4. 4. Nonprofits have a right and a duty to be engaged in public debate on important policy issues. <br />
    5. 5. Role of Nonprofits<br />ALL NONPROFITS have a vital role to play in our democracy. <br />For 501(c)(3) nonprofit organizations, that role can include advocacy, lobbying and election-related activities. <br />Building relationships with elected officials is permitted -- and strongly encouraged -- for all of us. <br />
    6. 6. NRHA Action Alerts<br />Easy, follow instructions<br />The more you respond, the better the staff will know you<br />The more responses, more likely Congress will act<br />All it is a simple call<br />
    7. 7. Trusted Advisor<br />Elected officials at the federal, state and local levels will be turning to trusted constituents for advice in the months ahead, but they won&apos;t ask for your advice if they don&apos;t know you and what your organization does to help their constituents. <br />
    8. 8. Trusted Advisor<br />Building relationships with elected officials and responding to their inquiries is not considered to be lobbying. <br />
    9. 9. If you can’t advocate…<br />Educate<br />You’ll hear lobby – think advocacy or go further and think educate<br />All you are doing is asking Members of Congress and their staff to understand your situation – they can do the rest<br />
    10. 10. Details, Details, Details<br />Nonprofits have every right to advocate on behalf of policies they believe in. It is only when this advocacy deals with specific legislation that limits come into play.<br />
    11. 11. Lots of issues<br />You will know more<br />They want to know what they are talking about – they’ll pretend<br />Explain acronyms & concepts<br />
    12. 12. When in Doubt…<br />- As an individual, you are entitled to engage in unlimited lobbying and political activity, provided you do so on your own time without using nonprofit corporate resources.<br />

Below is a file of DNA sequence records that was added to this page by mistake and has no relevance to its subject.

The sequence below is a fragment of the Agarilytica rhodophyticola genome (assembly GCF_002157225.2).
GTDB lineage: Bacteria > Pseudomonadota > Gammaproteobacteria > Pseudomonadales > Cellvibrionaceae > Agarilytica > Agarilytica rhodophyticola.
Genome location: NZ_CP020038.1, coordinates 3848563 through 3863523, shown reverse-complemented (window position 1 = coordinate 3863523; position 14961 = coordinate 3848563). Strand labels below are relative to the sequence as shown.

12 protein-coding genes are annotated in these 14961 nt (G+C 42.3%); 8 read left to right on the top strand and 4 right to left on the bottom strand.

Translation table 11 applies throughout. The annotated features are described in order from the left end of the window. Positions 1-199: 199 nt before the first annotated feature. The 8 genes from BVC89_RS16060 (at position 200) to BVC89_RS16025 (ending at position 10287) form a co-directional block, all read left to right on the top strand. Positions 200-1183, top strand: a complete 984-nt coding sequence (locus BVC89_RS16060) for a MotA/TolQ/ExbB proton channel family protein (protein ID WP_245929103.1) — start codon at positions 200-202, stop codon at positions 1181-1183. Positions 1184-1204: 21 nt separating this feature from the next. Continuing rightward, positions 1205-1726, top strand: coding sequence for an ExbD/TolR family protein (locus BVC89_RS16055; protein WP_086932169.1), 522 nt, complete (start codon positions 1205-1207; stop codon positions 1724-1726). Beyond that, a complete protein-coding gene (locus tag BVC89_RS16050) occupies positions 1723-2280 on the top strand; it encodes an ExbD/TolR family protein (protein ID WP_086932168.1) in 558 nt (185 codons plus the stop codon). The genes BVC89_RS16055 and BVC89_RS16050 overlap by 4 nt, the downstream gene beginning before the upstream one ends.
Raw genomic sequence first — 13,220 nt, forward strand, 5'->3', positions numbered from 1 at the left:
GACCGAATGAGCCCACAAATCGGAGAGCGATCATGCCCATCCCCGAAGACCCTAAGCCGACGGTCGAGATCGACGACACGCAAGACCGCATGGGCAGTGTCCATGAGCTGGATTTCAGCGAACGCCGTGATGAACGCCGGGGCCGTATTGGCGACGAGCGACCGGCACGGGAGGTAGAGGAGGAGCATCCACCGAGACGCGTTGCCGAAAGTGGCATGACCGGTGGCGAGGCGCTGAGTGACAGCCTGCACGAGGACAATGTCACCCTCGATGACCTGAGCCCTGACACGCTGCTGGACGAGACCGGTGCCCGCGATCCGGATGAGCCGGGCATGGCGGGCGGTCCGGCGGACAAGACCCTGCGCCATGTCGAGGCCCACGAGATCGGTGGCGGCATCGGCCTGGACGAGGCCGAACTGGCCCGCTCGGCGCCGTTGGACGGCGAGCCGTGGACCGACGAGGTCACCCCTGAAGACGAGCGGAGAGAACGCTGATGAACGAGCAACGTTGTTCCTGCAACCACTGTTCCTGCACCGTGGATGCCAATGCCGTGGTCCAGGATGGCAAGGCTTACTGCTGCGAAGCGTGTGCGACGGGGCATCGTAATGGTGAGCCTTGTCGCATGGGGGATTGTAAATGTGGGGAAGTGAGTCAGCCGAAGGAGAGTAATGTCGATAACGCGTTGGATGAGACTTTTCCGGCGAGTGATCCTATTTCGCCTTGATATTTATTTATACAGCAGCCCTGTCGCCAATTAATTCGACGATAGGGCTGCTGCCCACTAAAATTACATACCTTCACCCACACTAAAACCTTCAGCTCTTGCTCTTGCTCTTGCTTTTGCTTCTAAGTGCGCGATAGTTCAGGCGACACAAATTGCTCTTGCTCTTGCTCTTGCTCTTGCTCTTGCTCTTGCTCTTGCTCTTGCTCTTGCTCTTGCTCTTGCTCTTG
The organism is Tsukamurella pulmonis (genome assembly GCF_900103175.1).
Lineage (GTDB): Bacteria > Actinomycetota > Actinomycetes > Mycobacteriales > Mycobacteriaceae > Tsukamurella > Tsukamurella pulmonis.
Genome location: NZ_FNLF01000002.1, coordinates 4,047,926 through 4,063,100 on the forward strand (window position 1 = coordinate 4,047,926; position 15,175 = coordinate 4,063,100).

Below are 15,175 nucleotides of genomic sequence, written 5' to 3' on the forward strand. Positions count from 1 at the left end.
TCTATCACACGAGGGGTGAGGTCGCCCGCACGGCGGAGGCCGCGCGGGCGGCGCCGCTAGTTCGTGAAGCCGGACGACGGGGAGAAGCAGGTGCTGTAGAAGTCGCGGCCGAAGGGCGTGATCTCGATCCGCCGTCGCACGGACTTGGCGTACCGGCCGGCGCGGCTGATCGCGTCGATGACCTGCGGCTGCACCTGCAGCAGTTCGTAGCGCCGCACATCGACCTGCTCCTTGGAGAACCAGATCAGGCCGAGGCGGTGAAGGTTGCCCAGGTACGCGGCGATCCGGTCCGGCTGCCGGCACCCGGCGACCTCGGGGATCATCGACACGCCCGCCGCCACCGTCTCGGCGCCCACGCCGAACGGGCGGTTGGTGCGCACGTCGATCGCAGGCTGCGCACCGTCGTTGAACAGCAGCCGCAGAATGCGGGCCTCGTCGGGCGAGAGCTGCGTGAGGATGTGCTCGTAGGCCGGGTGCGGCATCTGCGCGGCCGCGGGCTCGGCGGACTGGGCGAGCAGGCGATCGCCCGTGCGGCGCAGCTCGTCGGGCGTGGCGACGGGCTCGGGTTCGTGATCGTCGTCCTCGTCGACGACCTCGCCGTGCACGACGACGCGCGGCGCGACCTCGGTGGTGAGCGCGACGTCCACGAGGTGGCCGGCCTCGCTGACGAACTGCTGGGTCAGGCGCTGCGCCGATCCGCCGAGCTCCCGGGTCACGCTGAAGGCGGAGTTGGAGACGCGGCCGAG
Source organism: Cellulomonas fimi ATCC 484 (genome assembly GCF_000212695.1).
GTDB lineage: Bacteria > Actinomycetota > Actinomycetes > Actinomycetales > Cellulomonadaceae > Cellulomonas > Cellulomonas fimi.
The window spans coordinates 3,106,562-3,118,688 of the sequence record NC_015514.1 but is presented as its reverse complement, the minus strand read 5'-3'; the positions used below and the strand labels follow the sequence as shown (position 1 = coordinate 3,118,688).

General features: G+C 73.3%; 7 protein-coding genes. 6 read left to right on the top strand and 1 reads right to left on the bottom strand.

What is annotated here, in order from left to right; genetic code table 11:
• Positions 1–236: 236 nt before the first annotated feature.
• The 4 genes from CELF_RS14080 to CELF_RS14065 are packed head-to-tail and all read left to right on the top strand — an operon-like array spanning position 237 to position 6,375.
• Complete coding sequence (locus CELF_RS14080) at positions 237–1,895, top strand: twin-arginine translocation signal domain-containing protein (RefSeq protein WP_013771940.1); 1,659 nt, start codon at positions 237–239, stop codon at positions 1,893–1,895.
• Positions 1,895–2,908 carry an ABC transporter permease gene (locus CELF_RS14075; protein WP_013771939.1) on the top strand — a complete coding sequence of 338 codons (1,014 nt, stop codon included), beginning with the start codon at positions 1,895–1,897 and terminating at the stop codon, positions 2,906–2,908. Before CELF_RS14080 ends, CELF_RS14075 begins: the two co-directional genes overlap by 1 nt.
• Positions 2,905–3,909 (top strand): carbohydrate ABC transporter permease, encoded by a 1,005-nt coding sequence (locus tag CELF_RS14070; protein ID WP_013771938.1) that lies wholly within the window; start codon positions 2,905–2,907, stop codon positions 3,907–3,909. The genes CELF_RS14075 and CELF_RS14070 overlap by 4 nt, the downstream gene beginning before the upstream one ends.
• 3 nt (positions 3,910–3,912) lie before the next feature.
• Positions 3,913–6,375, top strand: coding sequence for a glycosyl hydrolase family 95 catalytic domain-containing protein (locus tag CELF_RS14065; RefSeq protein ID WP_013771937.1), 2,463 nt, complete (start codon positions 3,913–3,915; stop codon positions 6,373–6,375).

13. 13. No, Nos<br />Nonprofits classified 501(c)(3) cannot endorse, contribute to, coordinate with, or align in any way with candidates or political parties. <br />
    14. 14. However…<br />Nonprofits can participate in election-related activities which include:<br />candidate forums <br />surveys/questionnaires to candidates<br />non-partisan voter registration and voter education. <br />
    15. 15. Thou Shall Not<br />Nonprofits may not lobby using government funds. As a condition of obtaining federal grants, nonprofits must ensure that none of those funds are used for lobbying or political activity as defined by the federal Office of Management and Budget (OMB). These rules are similar to the IRS rules, but have several differences. <br />
    16. 16. An Exception to Every Rule<br />Nonprofits that receive government funding can lobby with their non-government funds.<br />
    17. 17. Still Confused?<br />http://www.wkkf.org/advocacyhandbook/index.html<br />
    18. 18. You can change DC!<br />Don’t underestimate what you can do.<br />It’s easy and you can make a difference. A phone call or e-mail can do a lot.<br />
    19. 19.
    20. 20. Thank you!<br />

    ×